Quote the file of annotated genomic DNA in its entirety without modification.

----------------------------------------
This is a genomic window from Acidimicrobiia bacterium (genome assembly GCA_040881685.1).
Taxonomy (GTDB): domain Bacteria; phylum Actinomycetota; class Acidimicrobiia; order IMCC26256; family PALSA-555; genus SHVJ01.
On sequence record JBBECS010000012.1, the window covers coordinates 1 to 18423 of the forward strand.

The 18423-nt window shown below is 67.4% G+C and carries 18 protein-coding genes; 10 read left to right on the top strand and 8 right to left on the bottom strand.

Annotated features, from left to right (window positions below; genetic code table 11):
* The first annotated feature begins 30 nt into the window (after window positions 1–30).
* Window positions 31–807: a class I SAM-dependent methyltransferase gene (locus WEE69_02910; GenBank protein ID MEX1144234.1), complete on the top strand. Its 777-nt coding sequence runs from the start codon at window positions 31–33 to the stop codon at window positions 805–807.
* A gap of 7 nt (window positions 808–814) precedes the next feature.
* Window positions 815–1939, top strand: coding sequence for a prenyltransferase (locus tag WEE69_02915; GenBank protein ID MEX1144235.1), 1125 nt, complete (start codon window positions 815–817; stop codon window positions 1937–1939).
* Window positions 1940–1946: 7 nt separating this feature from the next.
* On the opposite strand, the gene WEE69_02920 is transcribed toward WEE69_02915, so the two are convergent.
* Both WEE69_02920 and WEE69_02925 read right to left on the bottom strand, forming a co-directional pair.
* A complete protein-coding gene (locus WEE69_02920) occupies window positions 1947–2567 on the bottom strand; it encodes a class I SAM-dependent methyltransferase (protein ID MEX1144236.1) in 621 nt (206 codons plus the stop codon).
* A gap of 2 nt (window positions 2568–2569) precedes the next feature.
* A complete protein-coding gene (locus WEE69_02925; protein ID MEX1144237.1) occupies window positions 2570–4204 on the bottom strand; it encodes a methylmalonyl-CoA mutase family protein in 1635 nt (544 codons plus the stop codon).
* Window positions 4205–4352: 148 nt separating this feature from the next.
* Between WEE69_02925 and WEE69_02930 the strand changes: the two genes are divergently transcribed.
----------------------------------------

This is a genomic window from Acidimicrobiia bacterium (genome assembly GCA_040881685.1).
Taxonomy (GTDB): domain Bacteria; phylum Actinomycetota; class Acidimicrobiia; order IMCC26256; family PALSA-555; genus SHVJ01.
On sequence record JBBECS010000012.1, the window covers coordinates 1 to 18423 of the forward strand.

The 18423-nt window shown below is 67.4% G+C and carries 18 protein-coding genes; 10 read left to right on the top strand and 8 right to left on the bottom strand.

Annotated features, from left to right (window positions below; genetic code table 11):
* The first annotated feature begins 30 nt into the window (after window positions 1–30).
* Window positions 31–807: a class I SAM-dependent methyltransferase gene (locus WEE69_02910; GenBank protein ID MEX1144234.1), complete on the top strand. Its 777-nt coding sequence runs from the start codon at window positions 31–33 to the stop codon at window positions 805–807.
* A gap of 7 nt (window positions 808–814) precedes the next feature.
* Window positions 815–1939, top strand: coding sequence for a prenyltransferase (locus tag WEE69_02915; GenBank protein ID MEX1144235.1), 1125 nt, complete (start codon window positions 815–817; stop codon window positions 1937–1939).
* Window positions 1940–1946: 7 nt separating this feature from the next.
* On the opposite strand, the gene WEE69_02920 is transcribed toward WEE69_02915, so the two are convergent.
* Both WEE69_02920 and WEE69_02925 read right to left on the bottom strand, forming a co-directional pair.
* A complete protein-coding gene (locus WEE69_02920) occupies window positions 1947–2567 on the bottom strand; it encodes a class I SAM-dependent methyltransferase (protein ID MEX1144236.1) in 621 nt (206 codons plus the stop codon).
* A gap of 2 nt (window positions 2568–2569) precedes the next feature.
* A complete protein-coding gene (locus WEE69_02925; protein ID MEX1144237.1) occupies window positions 2570–4204 on the bottom strand; it encodes a methylmalonyl-CoA mutase family protein in 1635 nt (544 codons plus the stop codon).
* Window positions 4205–4352: 148 nt separating this feature from the next.
* Between WEE69_02925 and WEE69_02930 the strand changes: the two genes are divergently transcribed.